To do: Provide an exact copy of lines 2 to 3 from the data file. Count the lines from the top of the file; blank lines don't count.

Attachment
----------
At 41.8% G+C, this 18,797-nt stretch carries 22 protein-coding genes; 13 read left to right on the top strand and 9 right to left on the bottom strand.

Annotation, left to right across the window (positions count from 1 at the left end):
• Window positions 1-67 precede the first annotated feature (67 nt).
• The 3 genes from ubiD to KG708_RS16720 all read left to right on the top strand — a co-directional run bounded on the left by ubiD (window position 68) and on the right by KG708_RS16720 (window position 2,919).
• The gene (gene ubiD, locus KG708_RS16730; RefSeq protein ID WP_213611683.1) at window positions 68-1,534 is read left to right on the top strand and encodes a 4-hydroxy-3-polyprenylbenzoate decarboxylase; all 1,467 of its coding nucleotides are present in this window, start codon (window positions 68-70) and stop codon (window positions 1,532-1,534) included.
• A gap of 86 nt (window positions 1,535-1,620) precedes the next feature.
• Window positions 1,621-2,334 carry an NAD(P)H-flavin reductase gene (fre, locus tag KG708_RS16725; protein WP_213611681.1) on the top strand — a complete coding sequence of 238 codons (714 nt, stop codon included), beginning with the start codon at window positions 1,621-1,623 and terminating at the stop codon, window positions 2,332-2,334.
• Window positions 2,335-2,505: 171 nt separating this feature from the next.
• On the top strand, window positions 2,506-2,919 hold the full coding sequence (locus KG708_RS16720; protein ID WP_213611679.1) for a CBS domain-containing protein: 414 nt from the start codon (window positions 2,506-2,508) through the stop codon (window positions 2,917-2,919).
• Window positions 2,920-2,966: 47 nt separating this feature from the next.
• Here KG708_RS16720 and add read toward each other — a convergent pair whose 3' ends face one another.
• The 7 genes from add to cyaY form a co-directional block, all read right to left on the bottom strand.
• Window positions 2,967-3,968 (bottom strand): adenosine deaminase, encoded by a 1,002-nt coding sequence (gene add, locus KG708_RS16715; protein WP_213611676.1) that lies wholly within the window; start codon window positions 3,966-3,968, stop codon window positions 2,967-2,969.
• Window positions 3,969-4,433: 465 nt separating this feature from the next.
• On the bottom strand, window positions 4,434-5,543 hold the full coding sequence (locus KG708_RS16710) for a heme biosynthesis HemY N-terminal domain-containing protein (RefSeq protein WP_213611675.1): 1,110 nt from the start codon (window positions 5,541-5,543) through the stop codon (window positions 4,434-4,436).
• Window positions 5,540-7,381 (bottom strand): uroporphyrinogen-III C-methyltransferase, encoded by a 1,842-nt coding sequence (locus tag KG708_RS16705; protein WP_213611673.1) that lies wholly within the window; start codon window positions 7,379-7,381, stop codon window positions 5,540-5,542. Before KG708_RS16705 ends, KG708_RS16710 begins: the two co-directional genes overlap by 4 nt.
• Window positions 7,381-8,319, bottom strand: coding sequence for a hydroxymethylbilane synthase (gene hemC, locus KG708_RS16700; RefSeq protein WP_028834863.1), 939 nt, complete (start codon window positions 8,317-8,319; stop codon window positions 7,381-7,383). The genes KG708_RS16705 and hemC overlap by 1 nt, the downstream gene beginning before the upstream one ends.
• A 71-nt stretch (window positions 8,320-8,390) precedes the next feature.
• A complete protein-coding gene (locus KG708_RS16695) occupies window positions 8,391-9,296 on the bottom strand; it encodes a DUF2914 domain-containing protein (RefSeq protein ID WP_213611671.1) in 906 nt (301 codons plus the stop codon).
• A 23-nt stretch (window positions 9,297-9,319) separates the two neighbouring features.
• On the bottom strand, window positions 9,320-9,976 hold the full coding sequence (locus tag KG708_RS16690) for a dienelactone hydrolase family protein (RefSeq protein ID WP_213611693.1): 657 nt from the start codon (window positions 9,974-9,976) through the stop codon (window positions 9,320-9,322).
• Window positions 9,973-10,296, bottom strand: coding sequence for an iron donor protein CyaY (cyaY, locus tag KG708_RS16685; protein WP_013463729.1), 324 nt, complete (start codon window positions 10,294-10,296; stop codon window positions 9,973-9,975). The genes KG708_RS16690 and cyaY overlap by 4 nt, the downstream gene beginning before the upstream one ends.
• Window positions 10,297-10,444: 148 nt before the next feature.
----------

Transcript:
Annotation, left to right across the window (positions count from 1 at the left end):
• Window positions 1-67 precede the first annotated feature (67 nt).